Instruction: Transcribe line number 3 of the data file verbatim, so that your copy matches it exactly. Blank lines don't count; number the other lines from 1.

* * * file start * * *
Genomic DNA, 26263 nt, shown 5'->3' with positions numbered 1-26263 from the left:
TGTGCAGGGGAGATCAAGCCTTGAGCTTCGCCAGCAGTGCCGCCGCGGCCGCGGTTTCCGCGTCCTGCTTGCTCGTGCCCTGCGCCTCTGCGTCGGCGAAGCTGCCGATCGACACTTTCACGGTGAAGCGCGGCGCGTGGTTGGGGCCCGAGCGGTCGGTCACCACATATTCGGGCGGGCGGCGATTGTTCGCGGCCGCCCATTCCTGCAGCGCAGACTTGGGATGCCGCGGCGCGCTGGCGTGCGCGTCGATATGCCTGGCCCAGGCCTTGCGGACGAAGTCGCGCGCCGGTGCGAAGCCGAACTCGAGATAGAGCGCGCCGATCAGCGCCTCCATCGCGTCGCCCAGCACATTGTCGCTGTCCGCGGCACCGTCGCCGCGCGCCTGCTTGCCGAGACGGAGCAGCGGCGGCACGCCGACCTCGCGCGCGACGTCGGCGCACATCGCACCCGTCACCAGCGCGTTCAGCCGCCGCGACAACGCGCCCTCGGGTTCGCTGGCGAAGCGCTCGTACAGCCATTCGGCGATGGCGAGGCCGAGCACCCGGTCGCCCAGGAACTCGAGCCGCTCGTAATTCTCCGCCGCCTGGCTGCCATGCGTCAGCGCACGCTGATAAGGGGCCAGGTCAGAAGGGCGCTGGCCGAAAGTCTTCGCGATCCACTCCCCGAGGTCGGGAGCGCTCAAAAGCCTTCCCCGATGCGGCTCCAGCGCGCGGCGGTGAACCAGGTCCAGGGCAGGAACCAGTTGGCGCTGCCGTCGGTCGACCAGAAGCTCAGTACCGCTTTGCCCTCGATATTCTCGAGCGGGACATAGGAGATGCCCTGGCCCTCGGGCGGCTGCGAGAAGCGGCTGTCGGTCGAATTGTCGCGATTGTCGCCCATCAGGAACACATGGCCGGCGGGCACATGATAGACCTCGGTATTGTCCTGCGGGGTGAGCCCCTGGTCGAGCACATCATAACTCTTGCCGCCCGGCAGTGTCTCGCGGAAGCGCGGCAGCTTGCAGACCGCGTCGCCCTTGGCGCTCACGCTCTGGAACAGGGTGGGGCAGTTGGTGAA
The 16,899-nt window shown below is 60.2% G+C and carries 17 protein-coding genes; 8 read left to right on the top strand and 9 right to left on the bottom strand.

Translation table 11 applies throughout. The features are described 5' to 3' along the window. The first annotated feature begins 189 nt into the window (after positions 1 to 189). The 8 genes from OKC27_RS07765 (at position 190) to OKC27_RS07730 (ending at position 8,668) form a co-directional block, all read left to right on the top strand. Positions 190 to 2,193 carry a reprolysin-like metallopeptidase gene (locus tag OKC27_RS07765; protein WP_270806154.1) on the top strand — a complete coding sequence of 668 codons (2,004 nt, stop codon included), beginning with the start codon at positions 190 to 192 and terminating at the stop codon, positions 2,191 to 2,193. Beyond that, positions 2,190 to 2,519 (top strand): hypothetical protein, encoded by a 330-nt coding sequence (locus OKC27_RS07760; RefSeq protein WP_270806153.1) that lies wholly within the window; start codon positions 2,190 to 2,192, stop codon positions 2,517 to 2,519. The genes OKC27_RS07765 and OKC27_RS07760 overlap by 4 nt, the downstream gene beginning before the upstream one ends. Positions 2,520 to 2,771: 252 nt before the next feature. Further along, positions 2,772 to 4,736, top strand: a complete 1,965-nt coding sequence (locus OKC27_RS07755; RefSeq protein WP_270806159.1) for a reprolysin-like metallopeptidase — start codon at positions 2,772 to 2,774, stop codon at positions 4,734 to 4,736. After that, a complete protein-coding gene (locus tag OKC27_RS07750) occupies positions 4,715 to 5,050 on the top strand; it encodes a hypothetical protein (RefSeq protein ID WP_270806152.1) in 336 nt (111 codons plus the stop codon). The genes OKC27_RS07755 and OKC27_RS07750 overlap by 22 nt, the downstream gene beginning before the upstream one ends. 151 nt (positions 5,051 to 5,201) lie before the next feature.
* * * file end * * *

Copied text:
The 16,899-nt window shown below is 60.2% G+C and carries 17 protein-coding genes; 8 read left to right on the top strand and 9 right to left on the bottom strand.